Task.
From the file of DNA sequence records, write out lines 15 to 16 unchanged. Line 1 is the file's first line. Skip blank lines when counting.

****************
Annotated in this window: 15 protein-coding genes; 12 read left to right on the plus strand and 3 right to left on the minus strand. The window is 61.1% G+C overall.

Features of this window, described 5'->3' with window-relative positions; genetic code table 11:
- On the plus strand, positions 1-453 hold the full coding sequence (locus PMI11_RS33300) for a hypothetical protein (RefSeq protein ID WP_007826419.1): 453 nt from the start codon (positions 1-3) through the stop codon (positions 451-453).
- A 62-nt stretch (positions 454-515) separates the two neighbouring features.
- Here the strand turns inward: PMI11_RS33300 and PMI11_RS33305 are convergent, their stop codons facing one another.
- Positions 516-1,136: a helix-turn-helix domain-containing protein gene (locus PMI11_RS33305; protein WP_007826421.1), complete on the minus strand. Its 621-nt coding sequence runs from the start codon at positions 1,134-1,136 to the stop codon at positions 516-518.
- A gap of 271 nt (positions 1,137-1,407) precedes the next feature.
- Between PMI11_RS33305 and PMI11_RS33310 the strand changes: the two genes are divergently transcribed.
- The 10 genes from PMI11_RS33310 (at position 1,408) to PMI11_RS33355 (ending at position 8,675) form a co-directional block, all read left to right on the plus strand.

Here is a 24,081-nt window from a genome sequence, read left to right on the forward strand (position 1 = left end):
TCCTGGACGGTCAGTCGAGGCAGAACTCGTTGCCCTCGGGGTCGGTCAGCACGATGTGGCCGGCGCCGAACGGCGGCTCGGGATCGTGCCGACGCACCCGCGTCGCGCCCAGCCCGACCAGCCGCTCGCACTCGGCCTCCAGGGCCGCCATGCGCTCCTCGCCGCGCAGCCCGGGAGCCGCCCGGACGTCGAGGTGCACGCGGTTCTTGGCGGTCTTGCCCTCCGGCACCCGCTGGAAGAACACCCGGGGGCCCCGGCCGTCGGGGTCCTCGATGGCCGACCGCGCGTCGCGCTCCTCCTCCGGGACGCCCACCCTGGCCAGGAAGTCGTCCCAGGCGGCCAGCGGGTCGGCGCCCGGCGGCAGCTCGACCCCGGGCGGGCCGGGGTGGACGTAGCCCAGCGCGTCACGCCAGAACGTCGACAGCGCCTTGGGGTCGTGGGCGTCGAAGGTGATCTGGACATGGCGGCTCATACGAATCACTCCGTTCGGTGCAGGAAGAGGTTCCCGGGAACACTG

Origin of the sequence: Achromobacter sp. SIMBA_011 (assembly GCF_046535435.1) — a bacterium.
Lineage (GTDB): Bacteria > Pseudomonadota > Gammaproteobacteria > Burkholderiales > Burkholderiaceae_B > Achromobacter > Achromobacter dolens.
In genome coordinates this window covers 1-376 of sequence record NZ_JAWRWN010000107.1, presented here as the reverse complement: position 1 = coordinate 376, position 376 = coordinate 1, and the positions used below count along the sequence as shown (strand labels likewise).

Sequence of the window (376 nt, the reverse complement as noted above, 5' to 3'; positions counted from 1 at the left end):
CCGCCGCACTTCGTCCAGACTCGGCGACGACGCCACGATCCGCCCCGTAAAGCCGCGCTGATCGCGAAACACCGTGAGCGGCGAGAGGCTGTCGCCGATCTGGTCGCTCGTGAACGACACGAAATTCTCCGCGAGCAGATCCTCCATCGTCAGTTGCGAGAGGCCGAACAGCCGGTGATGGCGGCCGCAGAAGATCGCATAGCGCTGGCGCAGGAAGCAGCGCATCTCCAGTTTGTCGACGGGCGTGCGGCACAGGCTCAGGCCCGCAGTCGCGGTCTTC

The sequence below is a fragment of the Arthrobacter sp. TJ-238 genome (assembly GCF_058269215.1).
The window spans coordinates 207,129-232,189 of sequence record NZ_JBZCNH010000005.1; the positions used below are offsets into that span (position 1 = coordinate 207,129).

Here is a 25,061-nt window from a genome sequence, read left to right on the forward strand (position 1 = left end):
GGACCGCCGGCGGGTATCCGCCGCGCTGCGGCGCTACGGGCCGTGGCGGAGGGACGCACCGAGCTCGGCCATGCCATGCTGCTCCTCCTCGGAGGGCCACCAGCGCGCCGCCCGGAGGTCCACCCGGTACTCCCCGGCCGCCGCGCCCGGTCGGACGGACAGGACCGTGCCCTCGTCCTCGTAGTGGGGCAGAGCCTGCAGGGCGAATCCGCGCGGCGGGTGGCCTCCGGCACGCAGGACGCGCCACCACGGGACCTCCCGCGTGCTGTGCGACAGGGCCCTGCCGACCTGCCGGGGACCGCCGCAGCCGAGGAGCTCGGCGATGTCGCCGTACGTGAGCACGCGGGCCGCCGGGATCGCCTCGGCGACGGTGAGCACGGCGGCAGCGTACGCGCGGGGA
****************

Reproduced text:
Sequence of the window (376 nt, the reverse complement as noted above, 5' to 3'; positions counted from 1 at the left end):
CCGCCGCACTTCGTCCAGACTCGGCGACGACGCCACGATCCGCCCCGTAAAGCCGCGCTGATCGCGAAACACCGTGAGCGGCGAGAGGCTGTCGCCGATCTGGTCGCTCGTGAACGACACGAAATTCTCCGCGAGCAGATCCTCCATCGTCAGTTGCGAGAGGCCGAACAGCCGGTGATGGCGGCCGCAGAAGATCGCATAGCGCTGGCGCAGGAAGCAGCGCATCTCCAGTTTGTCGACGGGCGTGCGGCACAGGCTCAGGCCCGCAGTCGCGGTCTTC